Looks like we need a new thread. Fortunately, I have a fascinating link.
The turkeys’ subjugation of New England residents is a relatively recent phenomenon. Just 50 years ago, the Wild Turkey population in New England was essentially non-existent, and had been for over a century. Then, an extensive, coordinated effort to trap and transfer turkeys across state lines rejuvenated the population—a comeback lauded by wildlife biologists and agencies as a conservation triumph. “It was an all-hands-on-deck restoration effort,” says Chris Bernier, a wildlife biologist at the Vermont Fish & Wildlife Department. “It’s a fabulous success story.” But now, with turkeys practically running the show, agencies must find a balance between celebrating the Wild Turkey revival and ensuring that human and bird get along. “We’re at opposite ends of the spectrum from where we were 50 years ago,” says wildlife biologist David Scarpitti, who leads the Turkey & Upland Game Project at MassWildlife. “It’s gone from a conservation success story to a wildlife-management situation.”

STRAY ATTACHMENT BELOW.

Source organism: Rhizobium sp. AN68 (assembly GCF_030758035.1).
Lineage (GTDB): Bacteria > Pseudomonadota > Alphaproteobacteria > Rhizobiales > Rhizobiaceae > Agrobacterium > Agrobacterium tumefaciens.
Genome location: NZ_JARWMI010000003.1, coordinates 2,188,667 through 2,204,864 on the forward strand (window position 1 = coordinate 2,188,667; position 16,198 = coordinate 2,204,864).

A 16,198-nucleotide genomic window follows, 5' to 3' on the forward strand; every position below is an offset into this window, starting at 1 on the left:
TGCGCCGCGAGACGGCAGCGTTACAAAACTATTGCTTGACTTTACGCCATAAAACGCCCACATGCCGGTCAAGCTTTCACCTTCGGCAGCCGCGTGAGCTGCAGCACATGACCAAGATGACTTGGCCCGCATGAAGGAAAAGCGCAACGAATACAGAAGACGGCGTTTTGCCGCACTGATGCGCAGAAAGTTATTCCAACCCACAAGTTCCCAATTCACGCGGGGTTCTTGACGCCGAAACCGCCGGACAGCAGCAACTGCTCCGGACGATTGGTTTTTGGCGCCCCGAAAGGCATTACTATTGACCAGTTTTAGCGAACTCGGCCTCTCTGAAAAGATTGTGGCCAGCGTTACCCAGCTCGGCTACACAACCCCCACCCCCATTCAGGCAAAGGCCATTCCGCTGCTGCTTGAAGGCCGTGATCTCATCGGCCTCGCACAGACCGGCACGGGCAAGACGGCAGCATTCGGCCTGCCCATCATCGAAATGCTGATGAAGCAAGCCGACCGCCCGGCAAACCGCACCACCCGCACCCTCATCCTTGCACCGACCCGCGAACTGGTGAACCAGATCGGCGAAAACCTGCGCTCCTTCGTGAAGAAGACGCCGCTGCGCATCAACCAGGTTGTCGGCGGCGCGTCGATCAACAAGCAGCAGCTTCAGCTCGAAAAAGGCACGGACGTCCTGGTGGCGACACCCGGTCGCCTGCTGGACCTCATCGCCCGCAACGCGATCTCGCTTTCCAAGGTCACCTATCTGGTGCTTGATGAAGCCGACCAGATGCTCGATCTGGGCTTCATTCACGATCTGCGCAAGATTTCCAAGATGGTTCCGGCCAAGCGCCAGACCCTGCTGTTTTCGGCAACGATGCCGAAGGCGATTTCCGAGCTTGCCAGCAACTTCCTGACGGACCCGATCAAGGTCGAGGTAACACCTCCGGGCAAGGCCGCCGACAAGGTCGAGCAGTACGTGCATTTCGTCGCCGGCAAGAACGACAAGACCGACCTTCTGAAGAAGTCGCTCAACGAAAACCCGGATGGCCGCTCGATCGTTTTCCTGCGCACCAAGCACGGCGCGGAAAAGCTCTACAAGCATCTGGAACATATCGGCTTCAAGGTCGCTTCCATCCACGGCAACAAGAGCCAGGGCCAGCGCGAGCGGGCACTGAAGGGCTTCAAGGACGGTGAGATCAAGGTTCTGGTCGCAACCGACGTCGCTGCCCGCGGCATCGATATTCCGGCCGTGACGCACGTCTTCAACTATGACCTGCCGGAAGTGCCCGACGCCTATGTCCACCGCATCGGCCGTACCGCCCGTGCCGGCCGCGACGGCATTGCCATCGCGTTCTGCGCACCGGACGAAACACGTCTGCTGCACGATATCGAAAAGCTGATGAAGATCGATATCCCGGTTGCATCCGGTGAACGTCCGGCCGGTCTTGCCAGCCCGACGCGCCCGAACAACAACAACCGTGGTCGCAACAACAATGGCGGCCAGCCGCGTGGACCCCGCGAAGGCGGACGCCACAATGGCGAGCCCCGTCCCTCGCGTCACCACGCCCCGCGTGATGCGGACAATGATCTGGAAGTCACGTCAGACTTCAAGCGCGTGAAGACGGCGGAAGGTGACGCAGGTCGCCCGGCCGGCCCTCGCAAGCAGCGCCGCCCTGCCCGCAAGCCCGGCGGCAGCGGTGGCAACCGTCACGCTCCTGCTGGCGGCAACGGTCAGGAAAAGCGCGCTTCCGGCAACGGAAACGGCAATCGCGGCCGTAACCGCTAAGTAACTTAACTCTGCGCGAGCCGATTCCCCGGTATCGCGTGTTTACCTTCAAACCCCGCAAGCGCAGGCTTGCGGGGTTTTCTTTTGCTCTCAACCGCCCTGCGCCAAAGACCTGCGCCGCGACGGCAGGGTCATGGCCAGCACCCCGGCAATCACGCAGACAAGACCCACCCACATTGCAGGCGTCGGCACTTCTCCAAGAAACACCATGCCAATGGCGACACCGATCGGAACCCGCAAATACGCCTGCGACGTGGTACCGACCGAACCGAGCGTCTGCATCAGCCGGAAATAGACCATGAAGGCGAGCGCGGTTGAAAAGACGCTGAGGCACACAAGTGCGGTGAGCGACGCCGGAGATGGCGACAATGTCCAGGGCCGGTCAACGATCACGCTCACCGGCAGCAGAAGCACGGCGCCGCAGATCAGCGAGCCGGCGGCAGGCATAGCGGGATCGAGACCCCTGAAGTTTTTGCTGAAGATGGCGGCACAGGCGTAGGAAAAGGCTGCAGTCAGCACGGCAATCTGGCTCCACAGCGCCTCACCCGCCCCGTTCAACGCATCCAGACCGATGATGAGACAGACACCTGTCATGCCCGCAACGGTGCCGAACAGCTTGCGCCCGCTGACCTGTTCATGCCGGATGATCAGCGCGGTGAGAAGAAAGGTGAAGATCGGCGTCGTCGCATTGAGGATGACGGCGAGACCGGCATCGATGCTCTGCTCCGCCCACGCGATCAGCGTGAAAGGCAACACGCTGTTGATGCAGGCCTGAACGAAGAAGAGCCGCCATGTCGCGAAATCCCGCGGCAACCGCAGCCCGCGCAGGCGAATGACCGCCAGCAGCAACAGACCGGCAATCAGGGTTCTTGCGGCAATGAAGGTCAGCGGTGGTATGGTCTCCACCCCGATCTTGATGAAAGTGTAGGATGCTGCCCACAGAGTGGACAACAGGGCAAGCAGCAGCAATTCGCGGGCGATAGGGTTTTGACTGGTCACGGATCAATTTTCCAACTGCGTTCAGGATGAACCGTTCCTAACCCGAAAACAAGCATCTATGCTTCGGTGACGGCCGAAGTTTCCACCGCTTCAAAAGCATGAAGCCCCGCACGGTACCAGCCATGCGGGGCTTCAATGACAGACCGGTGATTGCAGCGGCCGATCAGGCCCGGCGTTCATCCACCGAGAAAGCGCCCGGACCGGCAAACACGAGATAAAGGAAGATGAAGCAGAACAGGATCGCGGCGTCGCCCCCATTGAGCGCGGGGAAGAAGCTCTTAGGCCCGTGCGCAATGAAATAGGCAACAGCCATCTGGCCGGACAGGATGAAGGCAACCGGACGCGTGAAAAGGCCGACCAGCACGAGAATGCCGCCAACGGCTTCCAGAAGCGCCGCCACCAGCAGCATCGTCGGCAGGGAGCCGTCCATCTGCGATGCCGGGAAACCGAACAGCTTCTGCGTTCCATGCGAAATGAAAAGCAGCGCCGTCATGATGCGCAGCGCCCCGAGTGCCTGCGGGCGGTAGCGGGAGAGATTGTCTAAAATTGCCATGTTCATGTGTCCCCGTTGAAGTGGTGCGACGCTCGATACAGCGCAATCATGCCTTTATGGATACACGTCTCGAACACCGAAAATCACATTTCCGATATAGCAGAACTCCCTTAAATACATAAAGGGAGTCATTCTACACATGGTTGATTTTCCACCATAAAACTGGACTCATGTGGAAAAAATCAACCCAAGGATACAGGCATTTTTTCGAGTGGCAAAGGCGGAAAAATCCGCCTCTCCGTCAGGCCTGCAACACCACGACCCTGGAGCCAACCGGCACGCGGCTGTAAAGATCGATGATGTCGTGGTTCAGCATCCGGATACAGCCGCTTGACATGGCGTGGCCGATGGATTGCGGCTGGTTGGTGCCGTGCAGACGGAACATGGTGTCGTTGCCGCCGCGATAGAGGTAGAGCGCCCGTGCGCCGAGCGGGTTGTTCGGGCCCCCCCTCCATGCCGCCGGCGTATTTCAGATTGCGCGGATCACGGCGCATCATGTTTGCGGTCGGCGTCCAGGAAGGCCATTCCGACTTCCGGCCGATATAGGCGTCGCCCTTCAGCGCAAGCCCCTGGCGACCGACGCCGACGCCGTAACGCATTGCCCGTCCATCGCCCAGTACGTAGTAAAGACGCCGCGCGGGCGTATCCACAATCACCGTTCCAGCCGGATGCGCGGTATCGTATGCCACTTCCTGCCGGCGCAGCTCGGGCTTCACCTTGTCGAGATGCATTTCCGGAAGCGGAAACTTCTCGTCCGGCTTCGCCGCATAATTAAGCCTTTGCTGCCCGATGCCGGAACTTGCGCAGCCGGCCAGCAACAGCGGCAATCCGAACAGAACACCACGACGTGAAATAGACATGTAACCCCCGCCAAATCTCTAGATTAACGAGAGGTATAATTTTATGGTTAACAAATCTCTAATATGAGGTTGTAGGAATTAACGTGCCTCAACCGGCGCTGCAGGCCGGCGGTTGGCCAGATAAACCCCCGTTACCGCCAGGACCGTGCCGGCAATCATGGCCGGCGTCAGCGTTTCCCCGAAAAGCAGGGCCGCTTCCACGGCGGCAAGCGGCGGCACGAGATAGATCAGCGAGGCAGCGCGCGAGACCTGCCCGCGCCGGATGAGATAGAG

The turkeys were moved into the Berkshires from New York’s Adirondaks. And nature took over from there.
Seems like turkeys are doing well everywhere, though. My sister in Oregon thinks they are increasing there too.